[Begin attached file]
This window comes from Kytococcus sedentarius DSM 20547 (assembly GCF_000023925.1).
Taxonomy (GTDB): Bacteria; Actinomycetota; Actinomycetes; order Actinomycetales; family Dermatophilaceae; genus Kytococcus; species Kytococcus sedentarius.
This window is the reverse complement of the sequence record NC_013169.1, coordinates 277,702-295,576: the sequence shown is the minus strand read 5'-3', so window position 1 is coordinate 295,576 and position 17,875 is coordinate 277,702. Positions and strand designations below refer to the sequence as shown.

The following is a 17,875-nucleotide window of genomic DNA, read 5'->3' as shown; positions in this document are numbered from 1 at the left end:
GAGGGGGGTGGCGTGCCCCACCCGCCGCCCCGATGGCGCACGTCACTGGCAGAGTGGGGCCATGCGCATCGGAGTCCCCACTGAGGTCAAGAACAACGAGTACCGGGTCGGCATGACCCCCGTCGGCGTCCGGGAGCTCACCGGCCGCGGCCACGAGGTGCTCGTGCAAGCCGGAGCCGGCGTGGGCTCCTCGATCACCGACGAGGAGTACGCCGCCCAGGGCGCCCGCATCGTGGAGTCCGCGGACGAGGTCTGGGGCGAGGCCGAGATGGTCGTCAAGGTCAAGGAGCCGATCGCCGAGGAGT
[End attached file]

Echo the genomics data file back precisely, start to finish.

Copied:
This window comes from Kytococcus sedentarius DSM 20547 (assembly GCF_000023925.1).
Taxonomy (GTDB): Bacteria; Actinomycetota; Actinomycetes; order Actinomycetales; family Dermatophilaceae; genus Kytococcus; species Kytococcus sedentarius.
This window is the reverse complement of the sequence record NC_013169.1, coordinates 277,702-295,576: the sequence shown is the minus strand read 5'-3', so window position 1 is coordinate 295,576 and position 17,875 is coordinate 277,702. Positions and strand designations below refer to the sequence as shown.

The following is a 17,875-nucleotide window of genomic DNA, read 5'->3' as shown; positions in this document are numbered from 1 at the left end:
GAGGGGGGTGGCGTGCCCCACCCGCCGCCCCGATGGCGCACGTCACTGGCAGAGTGGGGCCATGCGCATCGGAGTCCCCACTGAGGTCAAGAACAACGAGTACCGGGTCGGCATGACCCCCGTCGGCGTCCGGGAGCTCACCGGCCGCGGCCACGAGGTGCTCGTGCAAGCCGGAGCCGGCGTGGGCTCCTCGATCACCGACGAGGAGTACGCCGCCCAGGGCGCCCGCATCGTGGAGTCCGCGGACGAGGTCTGGGGCGAGGCCGAGATGGTCGTCAAGGTCAAGGAGCCGATCGCCGAGGAGT